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Kashmir And The Sin of Silence

Kashmir And The Sin of Silence


Two days after Rahul Bhat was killed in a government office in Jammu and Kashmir on May 12, the building was reopened and all his colleagues, officers and subordinates trooped in and have been working silently since then. None of his colleagues or seniors even condemned the killing, or showed any sympathy, according to Bhat’s family, which has been pointing fingers at them.

TV actress Amreena Bhat was shot dead by terrorists and her 10-year-old nephew was injured in his arm at Chadoora in Kashmir’s Badgam district. Her family and relatives shed tears, and some even took to social media. But no one came out to protest — neither her colleagues nor her neighbors. All went silently back to their usual routine.

Not long ago, the picture of little Safa in blood-soaked clothes, lying alone on a stretcher in a hospital and staring blankly, went viral. Safa got a bullet injury when her father, J&K Police constable Saifullah Qadri, 45, was killed by terrorists outside their home in Soura, on the outskirts of Srinagar.

The family is struggling to come to terms with this. Safa’s pictures were shared a thousand times, and a few concerns were expressed, but silence has descended on her locality.

This silence is deafening.

As one stands on the Shankaracharya hill in Srinagar, a vast expanse of homes interspersed with greenery and water bodies lie ahead. The surrounding silence seems meditative from above, but as one moves on the roads and the streets below, things don’t seem normal.

Three decades ago, it wasn’t like this. Even a small incident would evoke curiosity and neighbors and unknown people would come to help and stand by the victim’s family. May 30, there is no reaction, no empathy; the only overwhelming presence is that of silence.

In all the incidents of terrorism, whether a Muslim is killed or a minority community member, or a non-local is targeted, silence seems to be all-pervasive. No one protests, no one comes on roads to raise slogans, and no one points out the identity of the killers. The neighbors, colleagues, and even the affected family’s relatives choose to remain quiet.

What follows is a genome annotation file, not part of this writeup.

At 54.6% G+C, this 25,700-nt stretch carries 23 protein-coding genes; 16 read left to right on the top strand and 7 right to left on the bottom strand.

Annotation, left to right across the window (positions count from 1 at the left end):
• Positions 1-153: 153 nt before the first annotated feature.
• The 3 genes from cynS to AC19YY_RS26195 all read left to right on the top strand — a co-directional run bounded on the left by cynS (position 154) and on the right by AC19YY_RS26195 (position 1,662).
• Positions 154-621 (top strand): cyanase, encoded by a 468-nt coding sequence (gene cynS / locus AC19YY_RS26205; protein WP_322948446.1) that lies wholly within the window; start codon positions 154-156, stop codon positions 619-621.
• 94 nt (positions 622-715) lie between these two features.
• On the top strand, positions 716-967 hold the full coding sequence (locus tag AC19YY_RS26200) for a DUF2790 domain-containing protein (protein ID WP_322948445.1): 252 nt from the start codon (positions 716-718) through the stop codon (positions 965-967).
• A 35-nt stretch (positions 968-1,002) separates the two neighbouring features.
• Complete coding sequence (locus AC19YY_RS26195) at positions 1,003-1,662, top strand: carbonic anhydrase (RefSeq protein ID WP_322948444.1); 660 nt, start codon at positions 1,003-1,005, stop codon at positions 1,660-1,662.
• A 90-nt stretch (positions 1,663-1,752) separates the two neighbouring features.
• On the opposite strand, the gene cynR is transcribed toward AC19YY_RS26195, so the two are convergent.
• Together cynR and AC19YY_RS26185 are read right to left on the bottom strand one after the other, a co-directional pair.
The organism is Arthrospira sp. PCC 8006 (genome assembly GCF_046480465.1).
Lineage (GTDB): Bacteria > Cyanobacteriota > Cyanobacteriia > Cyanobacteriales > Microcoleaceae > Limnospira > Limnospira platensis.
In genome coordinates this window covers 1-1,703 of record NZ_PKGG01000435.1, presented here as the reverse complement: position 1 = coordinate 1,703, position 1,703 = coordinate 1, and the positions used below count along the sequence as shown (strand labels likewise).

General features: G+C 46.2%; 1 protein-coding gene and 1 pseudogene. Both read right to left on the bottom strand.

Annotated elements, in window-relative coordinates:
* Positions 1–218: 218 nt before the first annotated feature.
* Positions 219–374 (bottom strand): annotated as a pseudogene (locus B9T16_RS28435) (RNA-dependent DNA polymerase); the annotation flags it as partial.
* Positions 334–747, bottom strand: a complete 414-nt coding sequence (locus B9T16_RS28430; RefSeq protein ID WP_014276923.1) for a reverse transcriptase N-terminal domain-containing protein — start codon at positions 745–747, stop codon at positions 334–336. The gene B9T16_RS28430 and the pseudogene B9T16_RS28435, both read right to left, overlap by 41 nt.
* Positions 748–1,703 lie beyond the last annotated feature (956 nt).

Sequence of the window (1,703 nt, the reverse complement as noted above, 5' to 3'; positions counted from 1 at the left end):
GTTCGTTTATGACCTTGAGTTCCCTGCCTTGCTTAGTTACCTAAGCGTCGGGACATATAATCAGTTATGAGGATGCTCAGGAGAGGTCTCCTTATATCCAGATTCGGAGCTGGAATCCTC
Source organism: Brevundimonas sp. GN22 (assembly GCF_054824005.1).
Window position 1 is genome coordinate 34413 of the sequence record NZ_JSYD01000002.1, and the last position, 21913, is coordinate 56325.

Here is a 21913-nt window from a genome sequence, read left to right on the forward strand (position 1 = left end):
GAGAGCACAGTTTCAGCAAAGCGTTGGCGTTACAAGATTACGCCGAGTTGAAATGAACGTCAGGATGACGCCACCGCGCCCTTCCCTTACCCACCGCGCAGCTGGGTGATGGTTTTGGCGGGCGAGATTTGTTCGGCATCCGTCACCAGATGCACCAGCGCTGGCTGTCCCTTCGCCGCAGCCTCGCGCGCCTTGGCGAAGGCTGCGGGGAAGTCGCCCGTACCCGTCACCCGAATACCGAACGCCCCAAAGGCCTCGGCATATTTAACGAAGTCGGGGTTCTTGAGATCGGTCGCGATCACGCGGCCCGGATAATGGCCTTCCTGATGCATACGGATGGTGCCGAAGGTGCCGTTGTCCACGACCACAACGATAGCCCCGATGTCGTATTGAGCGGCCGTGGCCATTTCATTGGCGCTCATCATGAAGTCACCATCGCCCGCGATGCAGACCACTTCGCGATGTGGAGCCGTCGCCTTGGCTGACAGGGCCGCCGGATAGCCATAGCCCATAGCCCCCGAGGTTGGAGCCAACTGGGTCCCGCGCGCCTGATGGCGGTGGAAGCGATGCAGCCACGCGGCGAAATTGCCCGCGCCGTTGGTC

In most of these terror incidents, the perpetrators just come, kill, and escape without any hindrance, and there never seems to be an eyewitness.

Targeted killings can be ‘successfully’ executed only when pinpointed information is available and those present at that time keep silent.

All the targeted killings or other terror acts are always claimed by various terror outfits. Security officials say that targeted killings are difficult to prevent, but if there is a public outpouring of anger, then pressure can be built up against the perpetrators. In Kashmir, however, any act of terror fails to generate the widespread public outcry it should.

Recently, when the separatist Yasin Malik was convicted in a terror funding case and sentenced to life imprisonment, protests and incidents of stone pelting took place. Though the police arrested ten people near Malik’s home, the fact is that people did attempt to gather in support of a convicted terrorist.

Security analysts have been blaming the rampant radicalization in the valley for the support being extended to terrorists. More than the fear of the gun, it is radicalization that is helping the terror outfits and their sponsors in Pakistan to keep the terror momentum high in the valley.

The reasons for the silence may be varied, but the reality is that this silence has ruined Kashmir. The majority silently saw the persecution and exodus of the minorities from the valley; they have been quiet on the killing of moderates; they don’t raise their voice when girls are raped by terrorists; they don’t react when terrorists forcibly live in their homes; and they never question the killings.

The silence is now weighing upon the majority, which is failing to raise its voice against the drug menace, kidnappings, incidents of gang rape and acid attacks, which were unheard-of in the valley before the advent of terrorism in the late 1980s.

Abraham Lincoln had said, “To sin by silence when they should protest makes cowards of men.” This sounds so true in Kashmir.

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